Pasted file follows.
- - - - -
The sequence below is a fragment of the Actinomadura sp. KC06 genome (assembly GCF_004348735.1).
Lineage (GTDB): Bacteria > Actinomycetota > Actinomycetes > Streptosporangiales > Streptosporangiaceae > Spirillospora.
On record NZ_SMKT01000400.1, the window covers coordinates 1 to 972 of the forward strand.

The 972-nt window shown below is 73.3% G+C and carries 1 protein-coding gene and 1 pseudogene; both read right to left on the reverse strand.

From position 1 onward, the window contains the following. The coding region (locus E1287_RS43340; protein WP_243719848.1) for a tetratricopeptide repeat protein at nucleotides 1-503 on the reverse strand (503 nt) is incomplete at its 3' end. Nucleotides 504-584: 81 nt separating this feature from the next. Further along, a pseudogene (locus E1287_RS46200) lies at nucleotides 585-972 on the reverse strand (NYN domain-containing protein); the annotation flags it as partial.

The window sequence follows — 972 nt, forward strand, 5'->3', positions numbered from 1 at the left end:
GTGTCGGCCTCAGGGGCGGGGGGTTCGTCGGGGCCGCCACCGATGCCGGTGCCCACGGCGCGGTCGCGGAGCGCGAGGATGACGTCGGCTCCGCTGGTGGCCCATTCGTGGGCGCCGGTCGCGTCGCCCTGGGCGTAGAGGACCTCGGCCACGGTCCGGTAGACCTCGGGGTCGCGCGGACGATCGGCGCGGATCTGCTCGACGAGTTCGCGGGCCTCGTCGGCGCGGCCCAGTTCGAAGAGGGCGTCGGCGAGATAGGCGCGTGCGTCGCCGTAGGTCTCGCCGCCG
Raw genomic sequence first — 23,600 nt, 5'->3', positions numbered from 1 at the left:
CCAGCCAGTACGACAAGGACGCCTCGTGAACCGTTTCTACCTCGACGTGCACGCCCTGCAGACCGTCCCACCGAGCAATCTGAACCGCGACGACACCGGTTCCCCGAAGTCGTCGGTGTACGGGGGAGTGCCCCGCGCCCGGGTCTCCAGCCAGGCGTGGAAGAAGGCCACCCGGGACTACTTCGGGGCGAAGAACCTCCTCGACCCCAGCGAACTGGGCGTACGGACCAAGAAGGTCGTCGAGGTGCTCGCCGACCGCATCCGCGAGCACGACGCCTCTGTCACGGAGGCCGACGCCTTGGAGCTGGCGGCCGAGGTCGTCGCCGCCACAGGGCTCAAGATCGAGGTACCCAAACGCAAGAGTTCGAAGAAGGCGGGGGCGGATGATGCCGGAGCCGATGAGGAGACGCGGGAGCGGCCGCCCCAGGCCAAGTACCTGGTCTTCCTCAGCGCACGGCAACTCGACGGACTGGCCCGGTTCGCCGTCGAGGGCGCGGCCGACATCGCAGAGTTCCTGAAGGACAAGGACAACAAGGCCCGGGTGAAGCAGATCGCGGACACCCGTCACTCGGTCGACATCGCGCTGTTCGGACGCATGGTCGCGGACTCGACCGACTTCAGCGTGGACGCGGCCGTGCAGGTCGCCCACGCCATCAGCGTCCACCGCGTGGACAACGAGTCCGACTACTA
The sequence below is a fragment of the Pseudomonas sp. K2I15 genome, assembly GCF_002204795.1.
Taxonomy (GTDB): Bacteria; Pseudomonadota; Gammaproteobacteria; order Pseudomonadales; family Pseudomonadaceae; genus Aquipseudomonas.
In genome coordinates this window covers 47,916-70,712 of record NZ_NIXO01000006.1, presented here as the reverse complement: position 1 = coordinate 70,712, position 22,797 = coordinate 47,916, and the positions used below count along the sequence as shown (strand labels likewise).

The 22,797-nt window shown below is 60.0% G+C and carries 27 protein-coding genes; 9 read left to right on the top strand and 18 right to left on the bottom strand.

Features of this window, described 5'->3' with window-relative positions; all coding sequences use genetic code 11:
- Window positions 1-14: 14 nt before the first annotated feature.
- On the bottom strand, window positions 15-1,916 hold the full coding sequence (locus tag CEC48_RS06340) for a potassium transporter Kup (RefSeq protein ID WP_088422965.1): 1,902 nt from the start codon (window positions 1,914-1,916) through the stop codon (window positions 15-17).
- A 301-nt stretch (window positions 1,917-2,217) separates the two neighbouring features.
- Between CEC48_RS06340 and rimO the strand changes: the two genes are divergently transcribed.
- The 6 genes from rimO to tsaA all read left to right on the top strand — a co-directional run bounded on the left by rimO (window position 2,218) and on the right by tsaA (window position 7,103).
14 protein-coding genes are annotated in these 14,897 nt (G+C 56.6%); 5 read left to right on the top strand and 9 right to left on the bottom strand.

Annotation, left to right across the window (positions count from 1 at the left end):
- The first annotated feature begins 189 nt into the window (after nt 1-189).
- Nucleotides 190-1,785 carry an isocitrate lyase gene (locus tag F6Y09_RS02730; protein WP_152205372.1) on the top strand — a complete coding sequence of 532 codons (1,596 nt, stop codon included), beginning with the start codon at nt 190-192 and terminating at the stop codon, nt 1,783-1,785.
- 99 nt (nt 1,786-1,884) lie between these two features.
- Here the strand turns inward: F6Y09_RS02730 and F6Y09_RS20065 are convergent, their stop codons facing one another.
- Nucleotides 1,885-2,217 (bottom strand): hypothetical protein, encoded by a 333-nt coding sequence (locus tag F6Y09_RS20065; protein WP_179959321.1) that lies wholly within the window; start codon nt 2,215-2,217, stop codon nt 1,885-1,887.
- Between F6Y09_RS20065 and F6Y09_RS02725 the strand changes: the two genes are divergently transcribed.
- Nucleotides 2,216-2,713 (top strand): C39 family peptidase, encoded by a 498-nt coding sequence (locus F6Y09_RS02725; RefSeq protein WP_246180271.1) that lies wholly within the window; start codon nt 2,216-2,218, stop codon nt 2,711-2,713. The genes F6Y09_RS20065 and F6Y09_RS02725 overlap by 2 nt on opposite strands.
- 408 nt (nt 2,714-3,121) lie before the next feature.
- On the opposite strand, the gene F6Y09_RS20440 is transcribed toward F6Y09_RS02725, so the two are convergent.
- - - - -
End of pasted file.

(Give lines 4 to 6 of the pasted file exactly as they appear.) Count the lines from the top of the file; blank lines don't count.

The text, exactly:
The 972-nt window shown below is 73.3% G+C and carries 1 protein-coding gene and 1 pseudogene; both read right to left on the reverse strand.

From position 1 onward, the window contains the following. The coding region (locus E1287_RS43340; protein WP_243719848.1) for a tetratricopeptide repeat protein at nucleotides 1-503 on the reverse strand (503 nt) is incomplete at its 3' end. Nucleotides 504-584: 81 nt separating this feature from the next. Further along, a pseudogene (locus E1287_RS46200) lies at nucleotides 585-972 on the reverse strand (NYN domain-containing protein); the annotation flags it as partial.

The window sequence follows — 972 nt, forward strand, 5'->3', positions numbered from 1 at the left end: